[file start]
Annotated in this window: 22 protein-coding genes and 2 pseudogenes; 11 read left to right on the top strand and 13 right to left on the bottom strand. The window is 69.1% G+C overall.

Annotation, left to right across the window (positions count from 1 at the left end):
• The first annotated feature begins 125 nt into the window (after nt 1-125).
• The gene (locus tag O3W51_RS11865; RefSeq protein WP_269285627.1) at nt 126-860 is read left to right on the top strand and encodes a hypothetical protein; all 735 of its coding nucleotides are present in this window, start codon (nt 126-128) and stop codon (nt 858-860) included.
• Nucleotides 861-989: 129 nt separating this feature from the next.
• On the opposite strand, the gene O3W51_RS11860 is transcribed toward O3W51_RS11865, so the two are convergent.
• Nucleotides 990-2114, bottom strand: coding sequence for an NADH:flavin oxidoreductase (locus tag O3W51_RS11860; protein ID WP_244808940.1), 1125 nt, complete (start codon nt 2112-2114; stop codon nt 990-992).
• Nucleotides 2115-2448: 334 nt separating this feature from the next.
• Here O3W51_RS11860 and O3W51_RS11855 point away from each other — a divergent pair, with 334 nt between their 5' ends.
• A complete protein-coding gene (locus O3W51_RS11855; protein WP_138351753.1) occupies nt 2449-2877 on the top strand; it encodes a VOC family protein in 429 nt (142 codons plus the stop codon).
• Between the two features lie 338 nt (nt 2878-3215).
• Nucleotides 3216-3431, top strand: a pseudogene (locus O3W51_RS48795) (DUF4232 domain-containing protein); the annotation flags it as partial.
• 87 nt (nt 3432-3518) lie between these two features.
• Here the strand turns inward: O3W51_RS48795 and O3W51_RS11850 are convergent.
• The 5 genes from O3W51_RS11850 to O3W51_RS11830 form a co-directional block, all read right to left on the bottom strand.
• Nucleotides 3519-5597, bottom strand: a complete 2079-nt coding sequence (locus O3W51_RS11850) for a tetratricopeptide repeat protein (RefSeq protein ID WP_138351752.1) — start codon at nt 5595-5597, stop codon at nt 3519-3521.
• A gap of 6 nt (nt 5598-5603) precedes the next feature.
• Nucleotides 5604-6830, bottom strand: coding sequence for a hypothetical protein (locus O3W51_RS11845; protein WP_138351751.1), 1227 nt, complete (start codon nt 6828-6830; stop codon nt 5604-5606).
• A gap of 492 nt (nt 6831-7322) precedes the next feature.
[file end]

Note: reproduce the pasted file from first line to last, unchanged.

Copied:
Annotated in this window: 22 protein-coding genes and 2 pseudogenes; 11 read left to right on the top strand and 13 right to left on the bottom strand. The window is 69.1% G+C overall.

Annotation, left to right across the window (positions count from 1 at the left end):
• The first annotated feature begins 125 nt into the window (after nt 1-125).
• The gene (locus tag O3W51_RS11865; RefSeq protein WP_269285627.1) at nt 126-860 is read left to right on the top strand and encodes a hypothetical protein; all 735 of its coding nucleotides are present in this window, start codon (nt 126-128) and stop codon (nt 858-860) included.
• Nucleotides 861-989: 129 nt separating this feature from the next.
• On the opposite strand, the gene O3W51_RS11860 is transcribed toward O3W51_RS11865, so the two are convergent.
• Nucleotides 990-2114, bottom strand: coding sequence for an NADH:flavin oxidoreductase (locus tag O3W51_RS11860; protein ID WP_244808940.1), 1125 nt, complete (start codon nt 2112-2114; stop codon nt 990-992).
• Nucleotides 2115-2448: 334 nt separating this feature from the next.
• Here O3W51_RS11860 and O3W51_RS11855 point away from each other — a divergent pair, with 334 nt between their 5' ends.
• A complete protein-coding gene (locus O3W51_RS11855; protein WP_138351753.1) occupies nt 2449-2877 on the top strand; it encodes a VOC family protein in 429 nt (142 codons plus the stop codon).
• Between the two features lie 338 nt (nt 2878-3215).
• Nucleotides 3216-3431, top strand: a pseudogene (locus O3W51_RS48795) (DUF4232 domain-containing protein); the annotation flags it as partial.
• 87 nt (nt 3432-3518) lie between these two features.
• Here the strand turns inward: O3W51_RS48795 and O3W51_RS11850 are convergent.
• The 5 genes from O3W51_RS11850 to O3W51_RS11830 form a co-directional block, all read right to left on the bottom strand.
• Nucleotides 3519-5597, bottom strand: a complete 2079-nt coding sequence (locus O3W51_RS11850) for a tetratricopeptide repeat protein (RefSeq protein ID WP_138351752.1) — start codon at nt 5595-5597, stop codon at nt 3519-3521.
• A gap of 6 nt (nt 5598-5603) precedes the next feature.
• Nucleotides 5604-6830, bottom strand: coding sequence for a hypothetical protein (locus O3W51_RS11845; protein WP_138351751.1), 1227 nt, complete (start codon nt 6828-6830; stop codon nt 5604-5606).
• A gap of 492 nt (nt 6831-7322) precedes the next feature.